The current study was designed to assess the effects of mild therapeutic hypothermia in a large scald injury rat model in which the animals received fluid resuscitation. We hypothesized that controlled core cooling would improve overall mortality in a fluid resuscitated rat model of large scald burns.


Study design

The study hypothesis was tested using a prospective randomized controlled experimental animal study. The study was conducted in an accredited laboratory animal research facility with approval by the Institutional Animal Care and Handling Committee. Housing and care for animals was managed under National Research Council guidelines [56].


Forty Sprague-Dawley rats weighing between 250-300 g were obtained from Charles River Laboratories in Wilmington, MA, USA. Animals were acclimated for 1-week prior to experimentation on standard rat chow while exposed to intermittent 12-hour cycles of light and dark.

Study protocol

Forty Sprague-Dawley rats were anesthetized with 40 mg/kg intramuscular ketamine and 5 mg/kg xylazine, with supplemental inhalational isoflurane 1%–5% as needed. A single full-thickness scald burn covering 40% of the total body surface area (TBSA) was created on each rat using a Mason-Walker template placed in boiling water (100°C) for a period of 10 seconds [57].

Immediately after injury, the rats were fluid resuscitated. The fluid requirement was determined using the Parkland formula (4 mL/% TBSA burn/kg). Half of the fluid requirement was injected as normal saline into the peritoneal cavity following burn induction. The second half of the fluid requirement was injected into the peritoneal cavity eight hours later.

Induction of mild controlled hypothermia

The rats were randomized to a hypothermic (n=20) or normothermic (n=20) group. In the experimental group, mild hypothermia was induced by administering cooled (4°C) resuscitation fluids 30 minutes after burn injury. Following fluid resuscitation with cooled normal saline, the core temperature was maintained at 2°C below baseline by applying an ice or heat pack when necessary. Core temperature was monitored with a rectal thermometer. After two hours of hypothermia, the rats were re-warmed back to baseline temperature using a heating pad and received 0.5 mg/kg buprenorphine by intraperitoneal injection to control pain. We based the duration of hypothermia and rewarming on an earlier cooling study of acute lung injury on rats [58]. These durations of cooling and rewarming were also found to be effective in our previous animal study [55]. The rats were then monitored until recovery from anesthesia and returned to their cages. The wounds were left undressed, and additional buprenorphine was given intramuscularly as needed for pain.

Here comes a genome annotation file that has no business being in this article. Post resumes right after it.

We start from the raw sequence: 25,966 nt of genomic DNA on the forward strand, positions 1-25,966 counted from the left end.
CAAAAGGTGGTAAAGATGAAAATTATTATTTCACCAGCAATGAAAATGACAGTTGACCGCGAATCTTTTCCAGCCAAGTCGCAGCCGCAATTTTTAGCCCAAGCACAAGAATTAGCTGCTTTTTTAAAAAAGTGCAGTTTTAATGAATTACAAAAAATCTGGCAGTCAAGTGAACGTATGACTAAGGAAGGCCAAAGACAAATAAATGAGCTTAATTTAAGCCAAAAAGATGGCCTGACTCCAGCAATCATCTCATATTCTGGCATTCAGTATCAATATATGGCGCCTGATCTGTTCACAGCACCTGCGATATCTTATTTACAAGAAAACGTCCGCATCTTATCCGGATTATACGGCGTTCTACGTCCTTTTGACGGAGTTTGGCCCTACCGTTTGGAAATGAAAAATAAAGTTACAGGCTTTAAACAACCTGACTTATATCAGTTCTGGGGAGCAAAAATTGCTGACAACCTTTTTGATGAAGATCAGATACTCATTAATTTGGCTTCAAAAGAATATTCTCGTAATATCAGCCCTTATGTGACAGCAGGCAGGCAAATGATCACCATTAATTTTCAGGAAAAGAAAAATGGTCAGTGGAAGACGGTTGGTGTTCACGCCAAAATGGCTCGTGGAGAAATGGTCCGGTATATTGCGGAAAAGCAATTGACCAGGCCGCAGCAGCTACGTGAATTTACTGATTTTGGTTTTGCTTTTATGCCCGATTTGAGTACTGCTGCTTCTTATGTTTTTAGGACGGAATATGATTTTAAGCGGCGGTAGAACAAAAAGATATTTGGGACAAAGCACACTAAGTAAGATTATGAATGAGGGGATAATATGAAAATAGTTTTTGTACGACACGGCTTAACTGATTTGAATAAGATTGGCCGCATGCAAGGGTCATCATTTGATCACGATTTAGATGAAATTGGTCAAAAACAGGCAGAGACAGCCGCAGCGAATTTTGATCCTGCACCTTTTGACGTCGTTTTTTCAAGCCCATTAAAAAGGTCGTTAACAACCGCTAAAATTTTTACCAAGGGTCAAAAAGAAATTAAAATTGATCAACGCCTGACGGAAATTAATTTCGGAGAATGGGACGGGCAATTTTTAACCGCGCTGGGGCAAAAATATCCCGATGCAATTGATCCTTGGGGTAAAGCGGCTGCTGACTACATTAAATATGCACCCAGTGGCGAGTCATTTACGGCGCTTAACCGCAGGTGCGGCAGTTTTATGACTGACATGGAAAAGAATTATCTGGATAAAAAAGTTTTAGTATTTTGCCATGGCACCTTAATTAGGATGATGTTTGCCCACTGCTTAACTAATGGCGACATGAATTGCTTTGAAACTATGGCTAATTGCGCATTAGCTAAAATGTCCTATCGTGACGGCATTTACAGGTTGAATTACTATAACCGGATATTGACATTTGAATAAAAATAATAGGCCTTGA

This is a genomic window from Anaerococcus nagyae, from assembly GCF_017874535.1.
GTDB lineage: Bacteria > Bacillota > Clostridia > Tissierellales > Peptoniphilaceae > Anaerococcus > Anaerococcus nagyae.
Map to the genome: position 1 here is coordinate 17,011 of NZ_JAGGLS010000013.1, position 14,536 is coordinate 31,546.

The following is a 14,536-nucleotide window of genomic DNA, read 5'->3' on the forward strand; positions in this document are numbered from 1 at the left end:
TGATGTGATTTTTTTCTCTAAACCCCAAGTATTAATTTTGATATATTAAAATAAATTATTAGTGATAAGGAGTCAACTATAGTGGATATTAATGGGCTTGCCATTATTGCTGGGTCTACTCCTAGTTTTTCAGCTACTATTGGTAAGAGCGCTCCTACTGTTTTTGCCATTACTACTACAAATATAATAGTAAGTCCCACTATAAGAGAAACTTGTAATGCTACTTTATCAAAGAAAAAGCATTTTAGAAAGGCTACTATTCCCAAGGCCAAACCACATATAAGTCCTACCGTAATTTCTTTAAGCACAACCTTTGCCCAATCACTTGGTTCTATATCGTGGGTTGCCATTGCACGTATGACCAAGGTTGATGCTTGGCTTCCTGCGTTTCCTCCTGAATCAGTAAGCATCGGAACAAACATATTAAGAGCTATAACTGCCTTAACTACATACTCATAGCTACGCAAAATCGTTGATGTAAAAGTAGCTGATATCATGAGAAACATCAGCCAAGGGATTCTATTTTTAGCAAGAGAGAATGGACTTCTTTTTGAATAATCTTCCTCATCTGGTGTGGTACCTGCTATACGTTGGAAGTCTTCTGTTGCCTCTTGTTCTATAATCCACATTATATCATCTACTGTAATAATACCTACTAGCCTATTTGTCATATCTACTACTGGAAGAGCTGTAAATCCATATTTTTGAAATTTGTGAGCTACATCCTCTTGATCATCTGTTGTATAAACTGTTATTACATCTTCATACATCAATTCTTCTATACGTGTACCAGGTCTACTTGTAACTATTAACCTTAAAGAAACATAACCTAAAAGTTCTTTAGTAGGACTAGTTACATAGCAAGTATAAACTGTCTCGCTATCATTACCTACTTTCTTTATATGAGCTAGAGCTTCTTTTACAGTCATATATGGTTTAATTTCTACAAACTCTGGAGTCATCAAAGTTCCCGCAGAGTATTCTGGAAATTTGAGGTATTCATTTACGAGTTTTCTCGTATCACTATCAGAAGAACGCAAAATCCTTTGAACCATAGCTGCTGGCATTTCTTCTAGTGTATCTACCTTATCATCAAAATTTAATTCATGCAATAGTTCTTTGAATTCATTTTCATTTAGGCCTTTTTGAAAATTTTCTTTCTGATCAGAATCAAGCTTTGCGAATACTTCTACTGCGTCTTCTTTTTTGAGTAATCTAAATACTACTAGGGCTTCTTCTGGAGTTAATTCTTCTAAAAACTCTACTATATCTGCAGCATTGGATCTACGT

Rats that appeared lethargic, lost>15% of pre-experiment weight, failed to eat, drink or ambulate were euthanized with CO2 inhalation. The rats were monitored until death or for a period of seven days, whichever was greater. The primary outcome was death.

Data analysis

Continuous data (e.g., temperature) are presented as a means with standard deviations. Categorical data (e.g., survival) are presented as counts and percentages. A Kaplan-Meier analysis and log-rank test was used to compare the difference in survival between the two groups. The primary outcome, survival, was compared between the two groups using the χ2 or Fisher exact test. We tested assumptions of the temperature data for normality with the Shapiro-Wilk test, sphericity with the Mauchly test, and equality of variance with Levene test. The temperature profiles over time from baseline to 150 hours were then compared with repeated-measures analysis of variance, the between group factor being group membership. We included group/temperature interaction to the model to compare the shape of the temperature profile. A P-value of 0.05 was considered statistically significant. Data were analyzed using SPSS ver. 17.0 (SPSS Inc., Chicago, IL, USA). Based on our prior study, a sample of 20 burns in each group had 85% power to detect a difference of 20% in survival rates at seven days.


Full thickness burn injury was confirmed by hematoxylin and eosin stain (H&E) histology. The mean baseline temperature for the normothermic group was 35.3°C and for the hypothermic group was 35.2°C. The mean temperatures after the cooling period were 32.5°C for the hypothermic group and 35.6°C (P=0.03) for the normothermic group. The variation in core temperature during the two-hour recovery period is shown in Fig. 1.

Fig. 1.

Comparison of core temperature profiles in study groups. HT, hypothermia; NT, normothermia.